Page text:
Fabrication of core–shell PLGA/PLA–pNIPAM nanocomposites for improved entrapment and release kinetics of antihypertensive drugs
Tanushree Basu, Bonamali Pal, Satnam Singh*
Polylactic acid (PLA) and poly(lactic-co-glycolic) acid (PLGA) are two commonly applied biodegradable polymers for the preparation of nanocomposites used in drug-delivery systems. However, these polymers lack desirable attributes such as resistance to aggregation during long-term storage due to lyophilisation. To improve their efficacy, in this work, PLA and PLGA were encapsulated within a shell of poly(N-isopropylacrylamide) (pNIPAM) using a single emulsion technique followed by an aqueous free radical precipitation polymerisation process, yielding core–shell PLA/PLGA–pNIPAM nanocomposites. The nanocomposites were characterised using zeta potential, dynamic light scattering, and transmission electron microscopy analyses and were further applied as a delivery system for ramipril, an antihypertensive drug. The drug-loaded PLGA–pNIPAM core–shell nanoparticles exhibited a higher drug content (91%) and entrapment efficiency (78%) than their PLA counterparts. An in vitro release study of the formulations at pH 7.3 in phosphate-buffered saline indicated that PLGA was more efficient than PLA with a sustained release of 86% of ramipril from the polymer matrix within 24 h. Furthermore, to determine the release kinetics, the data were fitted to Korsmeyer–Peppas and Higuchi models; the release of ramipril from the polymer matrix followed zero-order rate kinetics and an anomalous (non-Fickian) diffusion mechanism.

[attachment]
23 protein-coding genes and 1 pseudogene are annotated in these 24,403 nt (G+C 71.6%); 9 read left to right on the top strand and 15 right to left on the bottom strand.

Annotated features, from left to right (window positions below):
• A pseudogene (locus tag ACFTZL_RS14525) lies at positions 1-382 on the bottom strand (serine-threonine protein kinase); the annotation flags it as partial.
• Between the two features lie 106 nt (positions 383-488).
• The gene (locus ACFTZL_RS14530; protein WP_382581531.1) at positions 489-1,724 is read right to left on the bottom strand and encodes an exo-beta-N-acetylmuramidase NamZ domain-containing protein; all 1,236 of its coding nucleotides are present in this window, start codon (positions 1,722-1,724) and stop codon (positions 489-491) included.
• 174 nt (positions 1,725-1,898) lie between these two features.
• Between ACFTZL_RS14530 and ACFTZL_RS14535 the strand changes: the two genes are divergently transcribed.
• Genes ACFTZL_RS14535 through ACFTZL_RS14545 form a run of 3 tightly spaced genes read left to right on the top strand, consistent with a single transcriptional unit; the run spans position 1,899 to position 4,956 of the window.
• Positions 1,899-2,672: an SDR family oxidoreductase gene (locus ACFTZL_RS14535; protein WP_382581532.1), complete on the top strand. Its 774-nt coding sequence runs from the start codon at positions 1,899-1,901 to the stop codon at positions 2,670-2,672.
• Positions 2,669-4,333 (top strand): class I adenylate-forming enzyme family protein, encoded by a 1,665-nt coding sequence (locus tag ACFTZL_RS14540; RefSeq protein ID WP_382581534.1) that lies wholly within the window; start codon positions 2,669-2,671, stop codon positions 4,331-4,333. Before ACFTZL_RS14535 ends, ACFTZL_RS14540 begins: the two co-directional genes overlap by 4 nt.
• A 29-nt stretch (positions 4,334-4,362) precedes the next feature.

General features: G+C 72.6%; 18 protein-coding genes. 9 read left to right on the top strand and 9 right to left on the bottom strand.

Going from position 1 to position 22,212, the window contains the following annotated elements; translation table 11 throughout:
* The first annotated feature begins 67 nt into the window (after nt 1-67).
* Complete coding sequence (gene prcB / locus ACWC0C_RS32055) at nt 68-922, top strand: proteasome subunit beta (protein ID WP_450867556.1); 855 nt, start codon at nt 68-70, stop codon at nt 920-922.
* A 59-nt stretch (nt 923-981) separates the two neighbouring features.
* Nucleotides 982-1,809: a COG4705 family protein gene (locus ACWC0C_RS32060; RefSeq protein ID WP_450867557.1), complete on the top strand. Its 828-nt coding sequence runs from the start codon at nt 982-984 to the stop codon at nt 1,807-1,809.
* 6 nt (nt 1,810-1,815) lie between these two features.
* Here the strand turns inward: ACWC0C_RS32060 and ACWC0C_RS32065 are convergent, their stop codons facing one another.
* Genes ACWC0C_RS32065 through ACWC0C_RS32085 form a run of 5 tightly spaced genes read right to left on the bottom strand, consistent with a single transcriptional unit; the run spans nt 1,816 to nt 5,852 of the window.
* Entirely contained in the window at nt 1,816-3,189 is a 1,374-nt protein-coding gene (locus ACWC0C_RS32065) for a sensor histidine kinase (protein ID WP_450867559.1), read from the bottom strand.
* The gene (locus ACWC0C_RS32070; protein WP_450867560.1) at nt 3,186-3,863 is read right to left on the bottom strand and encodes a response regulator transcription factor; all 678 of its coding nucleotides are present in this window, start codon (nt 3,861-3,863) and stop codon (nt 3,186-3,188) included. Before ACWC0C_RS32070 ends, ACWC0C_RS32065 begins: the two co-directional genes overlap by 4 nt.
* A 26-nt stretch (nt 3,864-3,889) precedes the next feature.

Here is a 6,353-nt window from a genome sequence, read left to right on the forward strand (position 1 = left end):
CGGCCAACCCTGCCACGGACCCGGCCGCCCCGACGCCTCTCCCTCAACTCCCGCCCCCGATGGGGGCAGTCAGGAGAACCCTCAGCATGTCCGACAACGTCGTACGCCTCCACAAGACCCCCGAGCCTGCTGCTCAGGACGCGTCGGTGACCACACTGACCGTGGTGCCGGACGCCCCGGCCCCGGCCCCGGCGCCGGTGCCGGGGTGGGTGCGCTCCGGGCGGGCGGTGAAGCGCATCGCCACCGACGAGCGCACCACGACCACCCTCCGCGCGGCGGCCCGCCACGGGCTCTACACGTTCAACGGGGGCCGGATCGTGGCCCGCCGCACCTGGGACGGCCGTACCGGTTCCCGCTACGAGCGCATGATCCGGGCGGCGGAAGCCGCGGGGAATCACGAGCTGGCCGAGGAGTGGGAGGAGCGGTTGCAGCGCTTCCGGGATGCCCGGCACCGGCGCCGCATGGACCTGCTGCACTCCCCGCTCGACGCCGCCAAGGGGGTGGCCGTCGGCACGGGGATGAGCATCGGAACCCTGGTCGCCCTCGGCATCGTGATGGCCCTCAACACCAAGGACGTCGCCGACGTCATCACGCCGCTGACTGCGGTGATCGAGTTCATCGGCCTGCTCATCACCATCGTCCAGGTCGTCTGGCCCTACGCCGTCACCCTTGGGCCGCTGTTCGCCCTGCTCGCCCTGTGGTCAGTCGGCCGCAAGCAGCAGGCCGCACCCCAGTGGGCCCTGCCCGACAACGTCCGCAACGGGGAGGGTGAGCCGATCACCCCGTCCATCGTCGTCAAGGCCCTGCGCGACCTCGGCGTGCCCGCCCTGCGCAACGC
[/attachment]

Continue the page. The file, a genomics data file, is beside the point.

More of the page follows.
Poly(lactic-co-glycolic) acid; Polylactic acid; Poly(N-isopropylacrylamide); Antihypertensive drug; Entrapment efficiency; Drug release